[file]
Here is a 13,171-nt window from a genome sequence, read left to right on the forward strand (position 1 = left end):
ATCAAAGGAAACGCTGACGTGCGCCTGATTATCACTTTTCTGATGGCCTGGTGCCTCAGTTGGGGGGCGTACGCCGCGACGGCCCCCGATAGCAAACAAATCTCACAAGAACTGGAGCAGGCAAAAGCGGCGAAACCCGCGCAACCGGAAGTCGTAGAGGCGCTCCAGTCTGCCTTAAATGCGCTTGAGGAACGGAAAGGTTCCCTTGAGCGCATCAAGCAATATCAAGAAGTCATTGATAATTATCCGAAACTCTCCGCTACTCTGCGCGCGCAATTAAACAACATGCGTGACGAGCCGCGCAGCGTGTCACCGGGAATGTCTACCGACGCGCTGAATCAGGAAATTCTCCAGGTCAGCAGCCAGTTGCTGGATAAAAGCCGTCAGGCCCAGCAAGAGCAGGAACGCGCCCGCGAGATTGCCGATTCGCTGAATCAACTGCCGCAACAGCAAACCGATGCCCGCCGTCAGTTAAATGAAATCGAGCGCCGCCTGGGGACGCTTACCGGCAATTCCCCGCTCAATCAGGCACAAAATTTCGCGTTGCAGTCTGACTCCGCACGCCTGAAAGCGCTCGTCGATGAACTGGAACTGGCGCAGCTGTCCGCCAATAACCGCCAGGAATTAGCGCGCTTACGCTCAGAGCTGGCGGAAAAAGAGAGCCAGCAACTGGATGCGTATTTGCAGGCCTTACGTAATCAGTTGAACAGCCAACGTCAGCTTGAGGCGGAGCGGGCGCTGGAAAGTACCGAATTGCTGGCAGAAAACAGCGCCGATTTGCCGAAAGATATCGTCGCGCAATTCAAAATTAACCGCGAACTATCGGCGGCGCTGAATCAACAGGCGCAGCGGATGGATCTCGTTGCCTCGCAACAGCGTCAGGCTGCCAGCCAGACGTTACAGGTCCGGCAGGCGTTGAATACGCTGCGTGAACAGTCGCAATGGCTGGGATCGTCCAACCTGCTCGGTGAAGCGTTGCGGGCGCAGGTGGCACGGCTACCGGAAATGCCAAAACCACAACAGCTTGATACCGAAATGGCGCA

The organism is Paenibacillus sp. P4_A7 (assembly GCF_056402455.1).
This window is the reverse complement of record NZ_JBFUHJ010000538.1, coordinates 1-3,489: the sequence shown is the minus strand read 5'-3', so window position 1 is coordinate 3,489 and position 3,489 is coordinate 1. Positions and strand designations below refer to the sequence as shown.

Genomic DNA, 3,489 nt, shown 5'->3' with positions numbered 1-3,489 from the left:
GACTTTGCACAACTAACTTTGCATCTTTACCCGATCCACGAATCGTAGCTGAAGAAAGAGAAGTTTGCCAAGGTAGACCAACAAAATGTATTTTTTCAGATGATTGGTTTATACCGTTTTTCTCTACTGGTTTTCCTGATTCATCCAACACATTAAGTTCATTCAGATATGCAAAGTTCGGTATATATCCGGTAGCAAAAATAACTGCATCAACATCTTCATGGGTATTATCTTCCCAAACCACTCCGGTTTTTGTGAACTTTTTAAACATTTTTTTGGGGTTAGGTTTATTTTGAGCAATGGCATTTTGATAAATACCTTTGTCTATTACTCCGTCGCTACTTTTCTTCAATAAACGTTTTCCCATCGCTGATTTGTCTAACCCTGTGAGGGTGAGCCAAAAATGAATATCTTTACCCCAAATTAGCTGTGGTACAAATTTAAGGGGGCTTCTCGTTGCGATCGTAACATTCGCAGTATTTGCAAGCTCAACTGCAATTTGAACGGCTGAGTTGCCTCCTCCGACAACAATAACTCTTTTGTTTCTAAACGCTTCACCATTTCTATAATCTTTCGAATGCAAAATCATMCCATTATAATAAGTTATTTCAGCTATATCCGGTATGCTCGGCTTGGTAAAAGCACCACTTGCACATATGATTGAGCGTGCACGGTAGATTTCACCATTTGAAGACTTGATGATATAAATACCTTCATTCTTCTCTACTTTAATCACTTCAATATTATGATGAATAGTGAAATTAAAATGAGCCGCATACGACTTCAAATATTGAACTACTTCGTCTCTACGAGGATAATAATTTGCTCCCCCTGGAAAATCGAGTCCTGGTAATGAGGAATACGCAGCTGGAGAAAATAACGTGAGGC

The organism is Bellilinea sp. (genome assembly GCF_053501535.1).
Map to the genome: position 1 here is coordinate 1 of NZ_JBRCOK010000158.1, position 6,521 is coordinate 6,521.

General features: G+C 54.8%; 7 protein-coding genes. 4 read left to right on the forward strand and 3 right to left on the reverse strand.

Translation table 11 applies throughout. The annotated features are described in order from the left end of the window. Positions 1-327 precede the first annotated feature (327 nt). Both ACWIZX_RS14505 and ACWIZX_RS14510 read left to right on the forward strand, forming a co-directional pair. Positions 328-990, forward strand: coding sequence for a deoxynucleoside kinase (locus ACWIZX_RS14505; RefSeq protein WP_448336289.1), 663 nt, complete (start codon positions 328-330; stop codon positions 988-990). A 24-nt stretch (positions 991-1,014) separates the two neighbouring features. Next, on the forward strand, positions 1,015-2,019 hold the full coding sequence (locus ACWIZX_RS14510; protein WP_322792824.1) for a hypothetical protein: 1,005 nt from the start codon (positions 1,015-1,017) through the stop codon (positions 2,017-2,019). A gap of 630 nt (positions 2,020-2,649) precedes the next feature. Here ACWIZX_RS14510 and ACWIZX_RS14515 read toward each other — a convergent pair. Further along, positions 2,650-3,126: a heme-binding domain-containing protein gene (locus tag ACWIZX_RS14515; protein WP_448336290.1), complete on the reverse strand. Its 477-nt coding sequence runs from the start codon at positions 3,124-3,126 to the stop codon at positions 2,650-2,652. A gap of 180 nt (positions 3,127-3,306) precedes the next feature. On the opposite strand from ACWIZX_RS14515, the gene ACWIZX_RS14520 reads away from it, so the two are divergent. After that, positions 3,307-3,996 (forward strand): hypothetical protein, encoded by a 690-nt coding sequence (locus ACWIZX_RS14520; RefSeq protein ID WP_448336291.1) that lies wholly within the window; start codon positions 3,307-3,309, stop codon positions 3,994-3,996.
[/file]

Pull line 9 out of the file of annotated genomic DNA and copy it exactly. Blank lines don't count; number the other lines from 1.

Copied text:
General features: G+C 54.8%; 7 protein-coding genes. 4 read left to right on the forward strand and 3 right to left on the reverse strand.